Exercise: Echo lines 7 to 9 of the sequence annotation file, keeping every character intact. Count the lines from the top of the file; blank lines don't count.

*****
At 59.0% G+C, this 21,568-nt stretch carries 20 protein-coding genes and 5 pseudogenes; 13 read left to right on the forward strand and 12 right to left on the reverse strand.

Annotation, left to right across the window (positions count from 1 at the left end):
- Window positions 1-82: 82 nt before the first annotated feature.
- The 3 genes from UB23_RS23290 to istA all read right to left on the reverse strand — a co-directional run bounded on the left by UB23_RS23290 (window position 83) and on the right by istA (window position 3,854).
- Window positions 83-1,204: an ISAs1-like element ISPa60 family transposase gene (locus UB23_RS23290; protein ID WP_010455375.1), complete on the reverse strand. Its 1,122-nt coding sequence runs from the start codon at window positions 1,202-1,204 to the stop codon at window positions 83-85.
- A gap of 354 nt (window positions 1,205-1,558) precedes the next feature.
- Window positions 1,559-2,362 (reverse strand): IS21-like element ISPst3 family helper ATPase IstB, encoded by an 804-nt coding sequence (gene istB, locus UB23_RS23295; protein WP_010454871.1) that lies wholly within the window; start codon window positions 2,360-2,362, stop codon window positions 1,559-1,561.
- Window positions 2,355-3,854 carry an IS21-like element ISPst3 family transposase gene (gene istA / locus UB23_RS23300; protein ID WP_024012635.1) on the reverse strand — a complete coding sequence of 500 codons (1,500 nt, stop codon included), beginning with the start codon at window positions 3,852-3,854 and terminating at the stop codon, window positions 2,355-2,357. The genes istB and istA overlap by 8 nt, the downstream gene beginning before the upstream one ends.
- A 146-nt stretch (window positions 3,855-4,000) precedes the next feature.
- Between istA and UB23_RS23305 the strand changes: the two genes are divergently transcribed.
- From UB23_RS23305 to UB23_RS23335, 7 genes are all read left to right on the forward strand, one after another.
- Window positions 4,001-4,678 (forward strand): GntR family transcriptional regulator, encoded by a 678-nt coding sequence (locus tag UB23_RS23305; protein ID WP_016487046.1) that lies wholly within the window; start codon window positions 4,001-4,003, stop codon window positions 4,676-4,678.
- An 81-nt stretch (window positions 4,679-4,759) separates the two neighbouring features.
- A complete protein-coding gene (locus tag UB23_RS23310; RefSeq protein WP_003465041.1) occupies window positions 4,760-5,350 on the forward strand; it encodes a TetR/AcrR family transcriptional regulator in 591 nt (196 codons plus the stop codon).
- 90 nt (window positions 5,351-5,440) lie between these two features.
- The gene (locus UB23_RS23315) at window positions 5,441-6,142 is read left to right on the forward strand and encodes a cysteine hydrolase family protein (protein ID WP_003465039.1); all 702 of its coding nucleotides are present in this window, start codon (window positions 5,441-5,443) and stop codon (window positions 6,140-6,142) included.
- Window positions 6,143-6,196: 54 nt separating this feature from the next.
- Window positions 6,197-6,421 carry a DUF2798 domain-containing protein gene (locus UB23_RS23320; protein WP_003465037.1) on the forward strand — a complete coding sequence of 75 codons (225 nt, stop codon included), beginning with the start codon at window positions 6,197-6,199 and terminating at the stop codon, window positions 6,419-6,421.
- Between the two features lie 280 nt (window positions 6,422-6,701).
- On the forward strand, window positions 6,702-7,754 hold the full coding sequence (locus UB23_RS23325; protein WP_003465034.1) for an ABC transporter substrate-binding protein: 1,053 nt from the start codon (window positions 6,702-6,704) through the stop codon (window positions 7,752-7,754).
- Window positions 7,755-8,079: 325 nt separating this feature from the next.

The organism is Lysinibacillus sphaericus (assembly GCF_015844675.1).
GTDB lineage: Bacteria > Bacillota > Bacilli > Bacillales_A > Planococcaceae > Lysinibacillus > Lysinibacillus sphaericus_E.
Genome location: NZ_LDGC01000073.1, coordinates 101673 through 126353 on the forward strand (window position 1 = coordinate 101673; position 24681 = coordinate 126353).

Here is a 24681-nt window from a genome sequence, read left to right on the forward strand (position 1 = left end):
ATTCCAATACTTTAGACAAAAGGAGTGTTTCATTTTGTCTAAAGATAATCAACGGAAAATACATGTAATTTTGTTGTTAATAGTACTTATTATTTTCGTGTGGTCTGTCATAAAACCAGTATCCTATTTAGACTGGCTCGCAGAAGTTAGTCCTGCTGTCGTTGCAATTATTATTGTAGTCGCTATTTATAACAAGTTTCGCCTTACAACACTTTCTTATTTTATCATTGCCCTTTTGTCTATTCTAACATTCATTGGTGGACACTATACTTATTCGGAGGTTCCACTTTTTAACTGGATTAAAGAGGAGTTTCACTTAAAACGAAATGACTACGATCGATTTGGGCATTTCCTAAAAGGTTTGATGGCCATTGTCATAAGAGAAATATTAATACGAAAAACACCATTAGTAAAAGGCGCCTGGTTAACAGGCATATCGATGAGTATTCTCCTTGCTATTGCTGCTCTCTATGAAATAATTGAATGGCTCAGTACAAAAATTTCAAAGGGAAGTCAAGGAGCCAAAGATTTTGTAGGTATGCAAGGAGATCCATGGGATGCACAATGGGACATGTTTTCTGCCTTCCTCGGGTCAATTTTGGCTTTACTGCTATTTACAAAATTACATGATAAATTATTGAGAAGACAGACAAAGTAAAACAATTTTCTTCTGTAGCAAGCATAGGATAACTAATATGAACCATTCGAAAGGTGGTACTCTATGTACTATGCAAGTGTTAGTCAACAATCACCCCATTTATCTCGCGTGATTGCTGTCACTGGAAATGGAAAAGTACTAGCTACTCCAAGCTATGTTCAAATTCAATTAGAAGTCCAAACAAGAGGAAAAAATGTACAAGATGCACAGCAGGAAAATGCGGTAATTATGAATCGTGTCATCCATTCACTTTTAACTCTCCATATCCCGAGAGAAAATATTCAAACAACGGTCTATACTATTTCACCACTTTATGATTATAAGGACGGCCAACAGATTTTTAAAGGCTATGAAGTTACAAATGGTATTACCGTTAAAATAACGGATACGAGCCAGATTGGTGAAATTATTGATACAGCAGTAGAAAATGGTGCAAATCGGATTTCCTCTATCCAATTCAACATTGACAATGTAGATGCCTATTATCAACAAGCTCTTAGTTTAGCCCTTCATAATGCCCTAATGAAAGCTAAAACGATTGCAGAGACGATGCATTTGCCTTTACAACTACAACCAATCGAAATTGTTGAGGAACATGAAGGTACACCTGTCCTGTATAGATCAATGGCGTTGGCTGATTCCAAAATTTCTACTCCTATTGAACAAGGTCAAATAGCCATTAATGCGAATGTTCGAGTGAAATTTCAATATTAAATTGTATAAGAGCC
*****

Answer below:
- Window positions 1,559-2,362 (reverse strand): IS21-like element ISPst3 family helper ATPase IstB, encoded by an 804-nt coding sequence (gene istB, locus UB23_RS23295; protein WP_010454871.1) that lies wholly within the window; start codon window positions 2,360-2,362, stop codon window positions 1,559-1,561.
- Window positions 2,355-3,854 carry an IS21-like element ISPst3 family transposase gene (gene istA / locus UB23_RS23300; protein ID WP_024012635.1) on the reverse strand — a complete coding sequence of 500 codons (1,500 nt, stop codon included), beginning with the start codon at window positions 3,852-3,854 and terminating at the stop codon, window positions 2,355-2,357. The genes istB and istA overlap by 8 nt, the downstream gene beginning before the upstream one ends.
- A 146-nt stretch (window positions 3,855-4,000) precedes the next feature.